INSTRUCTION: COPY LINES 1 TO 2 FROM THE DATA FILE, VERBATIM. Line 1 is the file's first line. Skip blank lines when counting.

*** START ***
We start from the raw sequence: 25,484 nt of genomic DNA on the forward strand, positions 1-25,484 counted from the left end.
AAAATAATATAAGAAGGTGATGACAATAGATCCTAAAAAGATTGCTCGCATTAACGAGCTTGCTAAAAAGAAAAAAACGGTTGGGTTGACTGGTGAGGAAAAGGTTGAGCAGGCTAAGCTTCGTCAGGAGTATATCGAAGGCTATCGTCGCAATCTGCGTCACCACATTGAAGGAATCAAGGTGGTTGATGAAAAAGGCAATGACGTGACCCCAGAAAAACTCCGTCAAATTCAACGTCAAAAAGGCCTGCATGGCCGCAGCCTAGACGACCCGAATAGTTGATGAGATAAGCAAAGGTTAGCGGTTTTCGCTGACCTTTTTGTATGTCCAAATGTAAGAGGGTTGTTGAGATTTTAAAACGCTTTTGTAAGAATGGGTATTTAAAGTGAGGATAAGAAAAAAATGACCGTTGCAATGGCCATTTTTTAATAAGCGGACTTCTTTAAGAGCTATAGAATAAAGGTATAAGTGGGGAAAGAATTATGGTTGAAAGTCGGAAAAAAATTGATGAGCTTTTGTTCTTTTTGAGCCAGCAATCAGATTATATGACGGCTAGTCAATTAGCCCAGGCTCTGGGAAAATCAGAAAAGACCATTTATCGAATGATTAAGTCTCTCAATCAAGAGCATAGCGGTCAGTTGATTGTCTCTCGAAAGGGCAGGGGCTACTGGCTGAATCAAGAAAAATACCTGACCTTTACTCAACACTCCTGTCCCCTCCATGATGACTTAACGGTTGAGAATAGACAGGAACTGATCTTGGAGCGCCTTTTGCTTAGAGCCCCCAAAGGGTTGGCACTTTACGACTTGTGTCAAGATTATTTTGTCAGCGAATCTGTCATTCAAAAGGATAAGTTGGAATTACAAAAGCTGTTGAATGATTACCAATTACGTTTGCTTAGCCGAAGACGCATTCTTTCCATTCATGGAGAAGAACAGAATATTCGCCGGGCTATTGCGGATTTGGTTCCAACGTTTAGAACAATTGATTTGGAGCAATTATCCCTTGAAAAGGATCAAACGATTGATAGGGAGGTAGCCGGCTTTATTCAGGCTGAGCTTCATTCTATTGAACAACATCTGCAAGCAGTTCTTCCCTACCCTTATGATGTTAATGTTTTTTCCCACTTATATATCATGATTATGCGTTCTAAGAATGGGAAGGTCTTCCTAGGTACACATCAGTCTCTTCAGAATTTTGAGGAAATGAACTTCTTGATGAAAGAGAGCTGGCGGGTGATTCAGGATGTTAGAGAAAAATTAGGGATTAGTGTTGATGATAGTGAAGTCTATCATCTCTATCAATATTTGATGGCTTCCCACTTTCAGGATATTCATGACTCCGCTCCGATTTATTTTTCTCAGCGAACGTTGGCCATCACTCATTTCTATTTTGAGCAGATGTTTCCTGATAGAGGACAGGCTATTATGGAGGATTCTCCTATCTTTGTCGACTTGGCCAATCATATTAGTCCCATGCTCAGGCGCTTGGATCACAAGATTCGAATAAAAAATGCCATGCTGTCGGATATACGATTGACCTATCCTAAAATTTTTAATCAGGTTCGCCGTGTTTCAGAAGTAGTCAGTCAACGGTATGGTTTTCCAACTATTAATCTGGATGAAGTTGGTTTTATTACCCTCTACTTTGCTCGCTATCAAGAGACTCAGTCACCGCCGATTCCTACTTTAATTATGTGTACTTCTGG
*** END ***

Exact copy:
We start from the raw sequence: 25,484 nt of genomic DNA on the forward strand, positions 1-25,484 counted from the left end.
AAAATAATATAAGAAGGTGATGACAATAGATCCTAAAAAGATTGCTCGCATTAACGAGCTTGCTAAAAAGAAAAAAACGGTTGGGTTGACTGGTGAGGAAAAGGTTGAGCAGGCTAAGCTTCGTCAGGAGTATATCGAAGGCTATCGTCGCAATCTGCGTCACCACATTGAAGGAATCAAGGTGGTTGATGAAAAAGGCAATGACGTGACCCCAGAAAAACTCCGTCAAATTCAACGTCAAAAAGGCCTGCATGGCCGCAGCCTAGACGACCCGAATAGTTGATGAGATAAGCAAAGGTTAGCGGTTTTCGCTGACCTTTTTGTATGTCCAAATGTAAGAGGGTTGTTGAGATTTTAAAACGCTTTTGTAAGAATGGGTATTTAAAGTGAGGATAAGAAAAAAATGACCGTTGCAATGGCCATTTTTTAATAAGCGGACTTCTTTAAGAGCTATAGAATAAAGGTATAAGTGGGGAAAGAATTATGGTTGAAAGTCGGAAAAAAATTGATGAGCTTTTGTTCTTTTTGAGCCAGCAATCAGATTATATGACGGCTAGTCAATTAGCCCAGGCTCTGGGAAAATCAGAAAAGACCATTTATCGAATGATTAAGTCTCTCAATCAAGAGCATAGCGGTCAGTTGATTGTCTCTCGAAAGGGCAGGGGCTACTGGCTGAATCAAGAAAAATACCTGACCTTTACTCAACACTCCTGTCCCCTCCATGATGACTTAACGGTTGAGAATAGACAGGAACTGATCTTGGAGCGCCTTTTGCTTAGAGCCCCCAAAGGGTTGGCACTTTACGACTTGTGTCAAGATTATTTTGTCAGCGAATCTGTCATTCAAAAGGATAAGTTGGAATTACAAAAGCTGTTGAATGATTACCAATTACGTTTGCTTAGCCGAAGACGCATTCTTTCCATTCATGGAGAAGAACAGAATATTCGCCGGGCTATTGCGGATTTGGTTCCAACGTTTAGAACAATTGATTTGGAGCAATTATCCCTTGAAAAGGATCAAACGATTGATAGGGAGGTAGCCGGCTTTATTCAGGCTGAGCTTCATTCTATTGAACAACATCTGCAAGCAGTTCTTCCCTACCCTTATGATGTTAATGTTTTTTCCCACTTATATATCATGATTATGCGTTCTAAGAATGGGAAGGTCTTCCTAGGTACACATCAGTCTCTTCAGAATTTTGAGGAAATGAACTTCTTGATGAAAGAGAGCTGGCGGGTGATTCAGGATGTTAGAGAAAAATTAGGGATTAGTGTTGATGATAGTGAAGTCTATCATCTCTATCAATATTTGATGGCTTCCCACTTTCAGGATATTCATGACTCCGCTCCGATTTATTTTTCTCAGCGAACGTTGGCCATCACTCATTTCTATTTTGAGCAGATGTTTCCTGATAGAGGACAGGCTATTATGGAGGATTCTCCTATCTTTGTCGACTTGGCCAATCATATTAGTCCCATGCTCAGGCGCTTGGATCACAAGATTCGAATAAAAAATGCCATGCTGTCGGATATACGATTGACCTATCCTAAAATTTTTAATCAGGTTCGCCGTGTTTCAGAAGTAGTCAGTCAACGGTATGGTTTTCCAACTATTAATCTGGATGAAGTTGGTTTTATTACCCTCTACTTTGCTCGCTATCAAGAGACTCAGTCACCGCCGATTCCTACTTTAATTATGTGTACTTCTGG